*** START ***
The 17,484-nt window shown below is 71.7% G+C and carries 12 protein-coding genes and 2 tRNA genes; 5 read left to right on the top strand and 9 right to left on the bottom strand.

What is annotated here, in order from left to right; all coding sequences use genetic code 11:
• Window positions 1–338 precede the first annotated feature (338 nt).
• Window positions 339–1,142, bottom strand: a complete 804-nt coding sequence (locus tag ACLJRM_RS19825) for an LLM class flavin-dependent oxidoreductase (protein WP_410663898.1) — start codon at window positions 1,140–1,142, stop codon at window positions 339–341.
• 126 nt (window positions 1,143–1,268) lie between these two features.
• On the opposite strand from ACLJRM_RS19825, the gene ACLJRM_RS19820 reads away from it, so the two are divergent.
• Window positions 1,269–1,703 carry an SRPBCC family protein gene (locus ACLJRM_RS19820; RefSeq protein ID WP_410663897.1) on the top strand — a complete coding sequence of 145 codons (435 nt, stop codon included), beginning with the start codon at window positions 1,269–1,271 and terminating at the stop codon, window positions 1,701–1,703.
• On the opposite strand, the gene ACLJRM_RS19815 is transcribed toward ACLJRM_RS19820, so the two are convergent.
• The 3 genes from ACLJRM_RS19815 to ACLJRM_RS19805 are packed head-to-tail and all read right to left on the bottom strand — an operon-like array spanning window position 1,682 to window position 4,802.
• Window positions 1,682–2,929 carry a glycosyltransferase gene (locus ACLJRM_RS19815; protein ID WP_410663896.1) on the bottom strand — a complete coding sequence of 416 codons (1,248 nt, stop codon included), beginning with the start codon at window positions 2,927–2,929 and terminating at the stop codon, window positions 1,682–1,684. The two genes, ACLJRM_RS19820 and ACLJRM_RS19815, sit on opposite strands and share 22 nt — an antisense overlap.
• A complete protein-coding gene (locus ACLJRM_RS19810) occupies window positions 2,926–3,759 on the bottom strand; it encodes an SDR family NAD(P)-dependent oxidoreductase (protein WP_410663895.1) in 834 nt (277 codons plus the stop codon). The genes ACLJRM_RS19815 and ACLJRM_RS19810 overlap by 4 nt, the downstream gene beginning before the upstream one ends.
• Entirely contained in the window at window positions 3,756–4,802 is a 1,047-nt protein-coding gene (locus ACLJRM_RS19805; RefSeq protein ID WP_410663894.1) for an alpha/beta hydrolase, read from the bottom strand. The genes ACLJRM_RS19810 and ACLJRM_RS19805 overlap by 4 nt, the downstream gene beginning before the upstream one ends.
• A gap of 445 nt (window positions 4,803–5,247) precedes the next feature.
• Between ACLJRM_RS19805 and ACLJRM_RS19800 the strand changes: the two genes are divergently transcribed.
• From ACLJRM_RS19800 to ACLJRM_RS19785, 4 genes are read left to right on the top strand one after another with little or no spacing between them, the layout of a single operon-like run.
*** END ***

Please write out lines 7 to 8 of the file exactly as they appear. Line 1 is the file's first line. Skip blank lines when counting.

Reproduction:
• Window positions 1,269–1,703 carry an SRPBCC family protein gene (locus ACLJRM_RS19820; RefSeq protein ID WP_410663897.1) on the top strand — a complete coding sequence of 145 codons (435 nt, stop codon included), beginning with the start codon at window positions 1,269–1,271 and terminating at the stop codon, window positions 1,701–1,703.
• On the opposite strand, the gene ACLJRM_RS19815 is transcribed toward ACLJRM_RS19820, so the two are convergent.